The Well-Tempered City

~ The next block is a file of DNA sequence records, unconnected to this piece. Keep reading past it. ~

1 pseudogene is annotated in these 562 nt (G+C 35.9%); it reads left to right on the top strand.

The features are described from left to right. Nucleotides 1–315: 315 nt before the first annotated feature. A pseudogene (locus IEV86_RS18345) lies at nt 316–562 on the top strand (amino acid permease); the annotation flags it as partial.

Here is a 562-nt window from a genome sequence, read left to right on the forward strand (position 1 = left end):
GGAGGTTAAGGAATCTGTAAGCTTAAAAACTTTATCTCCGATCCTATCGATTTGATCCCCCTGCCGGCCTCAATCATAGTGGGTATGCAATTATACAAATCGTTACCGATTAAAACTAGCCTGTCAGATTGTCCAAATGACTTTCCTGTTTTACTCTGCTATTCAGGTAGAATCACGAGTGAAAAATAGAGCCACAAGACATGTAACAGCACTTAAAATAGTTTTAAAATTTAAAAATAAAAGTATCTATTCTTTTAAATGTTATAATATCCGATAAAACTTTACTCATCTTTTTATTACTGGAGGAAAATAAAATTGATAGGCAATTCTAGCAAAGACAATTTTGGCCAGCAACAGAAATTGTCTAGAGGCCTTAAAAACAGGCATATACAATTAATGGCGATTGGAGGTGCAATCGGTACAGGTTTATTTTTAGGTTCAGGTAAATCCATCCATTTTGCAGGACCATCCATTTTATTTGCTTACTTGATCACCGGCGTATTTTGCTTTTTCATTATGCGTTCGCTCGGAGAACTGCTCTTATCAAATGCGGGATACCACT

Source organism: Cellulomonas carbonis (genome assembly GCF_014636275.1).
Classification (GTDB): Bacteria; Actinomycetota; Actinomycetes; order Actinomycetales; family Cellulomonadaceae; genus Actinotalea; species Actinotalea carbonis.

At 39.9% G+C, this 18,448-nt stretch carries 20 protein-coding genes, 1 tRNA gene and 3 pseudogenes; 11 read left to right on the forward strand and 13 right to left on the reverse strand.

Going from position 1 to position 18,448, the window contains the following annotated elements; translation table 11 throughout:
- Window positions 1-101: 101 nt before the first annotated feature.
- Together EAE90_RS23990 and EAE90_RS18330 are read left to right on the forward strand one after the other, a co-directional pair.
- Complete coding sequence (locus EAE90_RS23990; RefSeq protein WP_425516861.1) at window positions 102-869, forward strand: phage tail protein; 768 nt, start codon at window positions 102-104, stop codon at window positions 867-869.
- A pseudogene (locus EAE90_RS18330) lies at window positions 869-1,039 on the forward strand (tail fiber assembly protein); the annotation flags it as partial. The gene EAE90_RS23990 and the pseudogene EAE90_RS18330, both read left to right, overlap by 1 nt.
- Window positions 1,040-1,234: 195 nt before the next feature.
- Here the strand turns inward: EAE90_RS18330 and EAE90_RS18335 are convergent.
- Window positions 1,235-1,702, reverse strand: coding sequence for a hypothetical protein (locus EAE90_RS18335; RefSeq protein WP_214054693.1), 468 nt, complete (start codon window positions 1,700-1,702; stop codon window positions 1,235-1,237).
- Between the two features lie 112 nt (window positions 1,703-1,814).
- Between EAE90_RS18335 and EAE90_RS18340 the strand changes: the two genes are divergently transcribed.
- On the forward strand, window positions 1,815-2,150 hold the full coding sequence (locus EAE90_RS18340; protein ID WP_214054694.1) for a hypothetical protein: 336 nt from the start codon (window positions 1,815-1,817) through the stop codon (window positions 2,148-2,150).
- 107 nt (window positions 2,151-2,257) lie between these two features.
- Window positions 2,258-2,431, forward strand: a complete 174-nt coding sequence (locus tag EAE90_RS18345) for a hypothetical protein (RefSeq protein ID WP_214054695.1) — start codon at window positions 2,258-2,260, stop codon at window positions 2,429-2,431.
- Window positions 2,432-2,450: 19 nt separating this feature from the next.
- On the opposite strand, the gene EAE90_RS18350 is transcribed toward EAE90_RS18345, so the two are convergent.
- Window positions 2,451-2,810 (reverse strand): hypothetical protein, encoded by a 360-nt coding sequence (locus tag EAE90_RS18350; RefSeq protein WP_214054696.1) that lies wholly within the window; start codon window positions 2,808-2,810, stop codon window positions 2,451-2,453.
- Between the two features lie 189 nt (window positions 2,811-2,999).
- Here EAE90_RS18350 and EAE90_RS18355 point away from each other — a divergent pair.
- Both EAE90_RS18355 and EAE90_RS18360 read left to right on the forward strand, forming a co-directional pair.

Jonathan F.P. Rose, Harper Wave, 463 pages, $29.99. In his book, subtitled “What Modern Science, Ancient Civilizations and Human Nature Teach Us About the Future of Urban Life,” developer Jonathan F.P. Rose considers how cities must evolve in an interconnected and troubling world. Rose, a longtime developer of affordable, mixed-income and green projects, explores income inequality, racial unrest, the hardship of growing up in poverty. As a result, Rose has written a book that is largely about uncertainty: how cities will thrive in a “VUCA future,” using a military acronym for the simultaneous condition of volatility, uncertainty, complexity and ambiguity. “Every wicked problem is a symptom of another problem,” he writes. “And every intervention changes the problem and its context.” Investments in poor neighborhoods invite gentrification. Rising property values (good for homeowners) mean unaffordable housing (bad for renters). Aggressive policing tactics that may make cities safer can alienate the minority communities that bear the brunt of them. Add the issues of population growth, climate change, refugee crises and terrorism. Rose’s answer is a “well-tempered city,” a place where every solution targets multiple problems at once (building weatherization creates jobs and cuts energy use). In getting there, Rose tries to cover too much ground, with too many overlapping analogies drawn from military jargon to musical theory to ecology. Still, with cities around the world succeeding in one category or another, it’s nice to imagine one in which all the problems are solved.